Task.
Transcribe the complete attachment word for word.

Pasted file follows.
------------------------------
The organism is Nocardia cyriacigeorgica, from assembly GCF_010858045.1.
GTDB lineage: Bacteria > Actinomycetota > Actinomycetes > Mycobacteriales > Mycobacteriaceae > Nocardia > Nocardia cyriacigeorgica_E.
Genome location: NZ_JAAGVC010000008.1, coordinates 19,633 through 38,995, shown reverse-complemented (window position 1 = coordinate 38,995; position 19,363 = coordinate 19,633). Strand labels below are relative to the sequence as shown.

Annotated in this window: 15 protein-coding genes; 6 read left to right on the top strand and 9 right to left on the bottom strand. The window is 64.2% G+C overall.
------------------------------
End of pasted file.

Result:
The organism is Nocardia cyriacigeorgica, from assembly GCF_010858045.1.
GTDB lineage: Bacteria > Actinomycetota > Actinomycetes > Mycobacteriales > Mycobacteriaceae > Nocardia > Nocardia cyriacigeorgica_E.
Genome location: NZ_JAAGVC010000008.1, coordinates 19,633 through 38,995, shown reverse-complemented (window position 1 = coordinate 38,995; position 19,363 = coordinate 19,633). Strand labels below are relative to the sequence as shown.

Annotated in this window: 15 protein-coding genes; 6 read left to right on the top strand and 9 right to left on the bottom strand. The window is 64.2% G+C overall.